Earlier this month, CNN faced some criticism for pitting Bill Nye “the Science Guy” against a climate change skeptic on Crossfire for a debate that was equally balanced despite the fact that more than 97% of scientists are on Nye’s side. A few days later, HBO’s John Oliver remedied the situation by having 96 scientists join Nye in a debate against three anti-climate change folks.
Another member of the scientific community who’s not happy with the media’s tendency to give equal times to both sides is Cosmos host Neil deGrasse Tyson. On the latest episode of his StarTalk Radio Show, Tyson spoke to former CNN science reporter Miles O’Brien, who shared his frustrations with the standard operating procedure of that network and others.
Tyson and O’Brien began by discussing how journalism could be more like science, complete with a “peer review” process to help prevent errors. “Accuracy in journalism, that leads to the phrase, ‘Is it fair and balanced’?” Tyson remarked.
In a story where more than 95 percent of scientists agree, O’Brien asked, “Is it fair in a story about climate change, which I’m obviously what I’m talking about, to do this classic journalistic convention of equal time for both sides? This is a huge mistake, I think, for journalists.”
Tyson agreed that it did not make much sense for networks to get “a person from that five percent, but now he gets 50 percent of your time.”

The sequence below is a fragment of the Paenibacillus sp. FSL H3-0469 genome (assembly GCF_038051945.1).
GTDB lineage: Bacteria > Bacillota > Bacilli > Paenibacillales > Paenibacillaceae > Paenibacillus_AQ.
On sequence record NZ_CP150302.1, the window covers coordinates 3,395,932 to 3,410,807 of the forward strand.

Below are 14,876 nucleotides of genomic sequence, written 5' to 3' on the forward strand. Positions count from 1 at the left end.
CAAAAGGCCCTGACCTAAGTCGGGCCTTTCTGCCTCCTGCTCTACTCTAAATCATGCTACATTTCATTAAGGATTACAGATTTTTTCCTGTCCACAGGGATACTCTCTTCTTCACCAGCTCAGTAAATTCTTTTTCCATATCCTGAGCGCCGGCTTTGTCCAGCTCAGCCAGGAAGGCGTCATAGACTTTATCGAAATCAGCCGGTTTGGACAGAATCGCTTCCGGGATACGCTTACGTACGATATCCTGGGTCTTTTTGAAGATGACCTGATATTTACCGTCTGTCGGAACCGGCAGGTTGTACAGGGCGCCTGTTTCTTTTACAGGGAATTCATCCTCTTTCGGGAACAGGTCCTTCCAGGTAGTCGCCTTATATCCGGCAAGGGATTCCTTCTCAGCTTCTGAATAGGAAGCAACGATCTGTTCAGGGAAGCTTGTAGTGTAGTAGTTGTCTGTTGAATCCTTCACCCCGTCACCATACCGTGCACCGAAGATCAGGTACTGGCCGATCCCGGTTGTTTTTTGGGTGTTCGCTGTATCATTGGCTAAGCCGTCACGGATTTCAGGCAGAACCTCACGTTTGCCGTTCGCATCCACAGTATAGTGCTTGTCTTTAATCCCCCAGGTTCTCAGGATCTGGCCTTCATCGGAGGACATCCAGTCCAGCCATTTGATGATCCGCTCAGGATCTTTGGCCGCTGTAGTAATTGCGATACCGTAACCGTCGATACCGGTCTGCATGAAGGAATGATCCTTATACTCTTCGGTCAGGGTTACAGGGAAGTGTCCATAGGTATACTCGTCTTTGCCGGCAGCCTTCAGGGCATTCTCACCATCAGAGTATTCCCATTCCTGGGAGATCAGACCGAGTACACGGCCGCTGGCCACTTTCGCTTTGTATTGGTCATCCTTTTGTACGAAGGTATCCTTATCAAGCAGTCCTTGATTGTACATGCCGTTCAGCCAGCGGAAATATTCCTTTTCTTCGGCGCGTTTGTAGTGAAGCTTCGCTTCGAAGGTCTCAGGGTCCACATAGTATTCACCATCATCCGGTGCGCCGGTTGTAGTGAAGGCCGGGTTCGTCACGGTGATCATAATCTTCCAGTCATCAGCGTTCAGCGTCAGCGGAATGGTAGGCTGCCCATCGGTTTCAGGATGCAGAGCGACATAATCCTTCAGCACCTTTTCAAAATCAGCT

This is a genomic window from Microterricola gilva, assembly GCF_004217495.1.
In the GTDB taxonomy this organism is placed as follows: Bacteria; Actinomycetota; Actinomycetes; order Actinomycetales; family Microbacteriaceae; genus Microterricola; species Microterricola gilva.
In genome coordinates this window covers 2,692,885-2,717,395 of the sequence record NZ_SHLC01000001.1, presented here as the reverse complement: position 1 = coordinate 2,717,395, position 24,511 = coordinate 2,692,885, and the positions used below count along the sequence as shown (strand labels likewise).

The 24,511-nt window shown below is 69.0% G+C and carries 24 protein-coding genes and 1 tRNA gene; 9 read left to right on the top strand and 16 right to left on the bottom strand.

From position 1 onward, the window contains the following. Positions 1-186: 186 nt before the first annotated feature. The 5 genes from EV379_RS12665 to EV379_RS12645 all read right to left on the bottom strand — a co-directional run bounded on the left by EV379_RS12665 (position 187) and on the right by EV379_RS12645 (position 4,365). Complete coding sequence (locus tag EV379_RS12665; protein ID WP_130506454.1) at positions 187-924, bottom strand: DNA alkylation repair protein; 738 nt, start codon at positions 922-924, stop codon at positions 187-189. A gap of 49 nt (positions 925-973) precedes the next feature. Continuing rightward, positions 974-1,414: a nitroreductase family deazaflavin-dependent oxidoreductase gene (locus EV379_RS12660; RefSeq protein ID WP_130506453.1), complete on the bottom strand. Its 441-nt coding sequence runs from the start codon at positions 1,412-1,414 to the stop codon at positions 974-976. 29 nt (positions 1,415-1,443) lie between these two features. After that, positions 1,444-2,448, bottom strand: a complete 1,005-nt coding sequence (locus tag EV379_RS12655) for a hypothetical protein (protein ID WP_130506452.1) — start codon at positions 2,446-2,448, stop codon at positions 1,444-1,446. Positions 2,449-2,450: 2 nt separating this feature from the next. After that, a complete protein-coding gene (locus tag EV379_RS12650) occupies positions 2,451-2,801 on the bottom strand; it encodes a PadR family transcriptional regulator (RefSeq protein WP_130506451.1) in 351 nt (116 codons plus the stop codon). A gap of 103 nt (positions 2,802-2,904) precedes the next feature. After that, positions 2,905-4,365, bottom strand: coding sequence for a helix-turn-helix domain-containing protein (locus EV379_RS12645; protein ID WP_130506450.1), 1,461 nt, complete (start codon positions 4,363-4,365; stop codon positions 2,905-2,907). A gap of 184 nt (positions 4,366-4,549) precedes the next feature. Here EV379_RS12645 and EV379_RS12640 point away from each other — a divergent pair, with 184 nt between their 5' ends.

“Is that serving the truth?” O’Brien asked. “I submit to you not. As a matter of fact, that is feeding obfuscation, that is actually perpetuating a myth, dare I say, a lie.”
Later, Tyson summed up O’Brien’s point, saying, “This concept of fair and balanced implies that everything is a 50/50, or even that there are always two sides to a story, when, really, there could be five or six. So it’s an odd ethos that they’ve put themselves in.”
“I think it’s because journalists, historically, would report on politics, where you always have warring factions, and so you’ve got to give everybody time,” the pop scientist added. In a show like Crossfire, which is designed for left vs. right political battles, it becomes utterly impossible to capture that level of nuance, he seemed to suggest.
Listen to audio below, via StarTalk Radio:
[h/t Raw Story]
[Photo via screengrab]
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